For some reason, we think our shame too great a burden to carry for Christ, because we have found it too great a burden to carry. But Christ tells us “Why do you carry it? Why do you ask Me to carry it? Have I not taken it when I died for you?” And in that response, we realize that our shame is not anyone’s to carry, for it is meant to be put to death along with our sin. Beloved, you are not this mistake, for you are more than conquerers in Christ; He broke those chains, so why do you hold onto something that cannot hold you? Reach for Christ, those are the arms that can sustain you and renew you, those are the arms that will never reject you.
I looked across the expanse of my shame, the ocean of disobedience; Christ took my hands and said “This is not for you to see, look to Me.” and I did, and I was made new.
But when the Bible speaks of love, it measures it primarily not by how much you want to receive but how much you are willing to give of yourself to someone.
When my daughter was a toddler, I used to take her to a park not far from our apartment. One day as she was playing in a sandbox, an ice-cream salesman approached us. I purchased her a treat, and when I turned to give it to her, I saw her mouth was full of sand. Where I had intended to put a delicacy, she had put dirt.
Did I love her with dirt in her mouth? Absolutely. Was she any less of my daughter with dirt in her mouth? Of course not. Was I going to allow her to keep the dirt in her mouth? No way. I loved her right where she was, but I refused to leave her there. I carried her over to the water fountain and washed out her mouth. Why? Because I love her.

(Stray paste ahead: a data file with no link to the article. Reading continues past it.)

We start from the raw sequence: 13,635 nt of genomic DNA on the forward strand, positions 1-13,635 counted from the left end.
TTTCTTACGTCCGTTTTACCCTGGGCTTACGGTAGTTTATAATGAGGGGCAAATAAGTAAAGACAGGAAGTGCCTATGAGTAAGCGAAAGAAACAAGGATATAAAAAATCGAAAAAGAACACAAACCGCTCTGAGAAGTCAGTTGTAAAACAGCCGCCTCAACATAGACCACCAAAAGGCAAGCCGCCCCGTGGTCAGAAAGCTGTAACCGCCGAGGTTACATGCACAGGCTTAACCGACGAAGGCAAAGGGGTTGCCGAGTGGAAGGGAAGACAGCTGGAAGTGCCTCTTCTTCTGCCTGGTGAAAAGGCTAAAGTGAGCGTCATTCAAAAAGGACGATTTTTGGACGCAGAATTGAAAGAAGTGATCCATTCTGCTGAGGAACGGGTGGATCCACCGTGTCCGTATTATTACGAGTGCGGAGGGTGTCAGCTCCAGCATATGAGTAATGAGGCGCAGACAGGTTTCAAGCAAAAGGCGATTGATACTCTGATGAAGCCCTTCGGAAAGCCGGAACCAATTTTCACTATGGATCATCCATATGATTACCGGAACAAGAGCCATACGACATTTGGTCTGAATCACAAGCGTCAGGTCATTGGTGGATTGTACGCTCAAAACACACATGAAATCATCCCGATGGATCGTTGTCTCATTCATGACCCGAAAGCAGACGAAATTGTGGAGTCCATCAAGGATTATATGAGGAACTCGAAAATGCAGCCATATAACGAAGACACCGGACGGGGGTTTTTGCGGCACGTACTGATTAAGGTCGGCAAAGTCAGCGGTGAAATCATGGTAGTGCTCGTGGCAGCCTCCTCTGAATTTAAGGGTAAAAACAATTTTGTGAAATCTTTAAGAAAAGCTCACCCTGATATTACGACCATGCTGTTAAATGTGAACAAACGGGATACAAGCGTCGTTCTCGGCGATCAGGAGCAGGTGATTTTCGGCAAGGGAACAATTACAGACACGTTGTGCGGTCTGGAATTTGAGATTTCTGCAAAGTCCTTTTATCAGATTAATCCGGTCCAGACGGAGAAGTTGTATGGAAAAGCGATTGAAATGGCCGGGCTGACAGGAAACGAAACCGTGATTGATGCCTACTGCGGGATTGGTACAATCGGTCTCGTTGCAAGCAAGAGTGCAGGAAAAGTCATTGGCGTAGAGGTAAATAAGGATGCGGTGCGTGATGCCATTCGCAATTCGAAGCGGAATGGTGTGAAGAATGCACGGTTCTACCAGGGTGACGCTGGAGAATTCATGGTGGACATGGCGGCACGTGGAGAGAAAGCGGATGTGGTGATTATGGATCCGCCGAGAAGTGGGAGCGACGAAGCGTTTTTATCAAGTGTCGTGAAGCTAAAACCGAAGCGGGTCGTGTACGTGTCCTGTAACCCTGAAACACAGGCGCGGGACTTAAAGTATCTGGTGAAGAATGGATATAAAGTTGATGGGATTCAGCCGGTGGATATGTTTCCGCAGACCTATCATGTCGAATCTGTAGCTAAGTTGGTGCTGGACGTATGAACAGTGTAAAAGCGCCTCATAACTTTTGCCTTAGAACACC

God does the same for us. He holds us over the fountain. “Spit out the dirt, honey,” our Father urges. “I’ve got something better for you.” And so he cleanses us of filth; immorality, dishonesty, prejudice, bitterness, greed. We don’t enjoy the cleansing; sometimes we even opt for the dirt over the ice cream. “I can eat dirt if I want to!” we pout and proclaim. Which is true—we can. But if we do, the loss is ours. God has a better offer.
Do not ask God to guide your footsteps if you’re not willing to move your feet.
People are always saying it’s the other person’s fault, the other one who needs to change. That is why I believe no amount of counseling will have an impact until God’s people resolve something. We all have to make this our sincere, daily prayer: ‘O God, change me.’ We spend far too much time praying, ‘God, change my circumstances; change my coworkers; change my family situation; change the conditions in my life.’ Yet we seldom pray this most important prayer: ‘Change me, Lord. The real trouble isn’t my spouse, my sibling, my friend. I’m the one who stands in need of prayer.’
May God bless the man who says less and does more.
I am ashamed of my lack of desire. I want to want Thee; I long to be filled with longing; I thirst to be made more thirsty still. Show me Thy glory, I pray Thee, so that I may know Thee indeed. Begin in mercy a new work of love within me. Say to my soul, ‘Rise up my love, my fair one, and come away.’ Then give me grace to rise and follow Thee up from this misty lowland where I have wandered so long.
Knowing my hands, they’ll shake like crazy. Some just pray like that.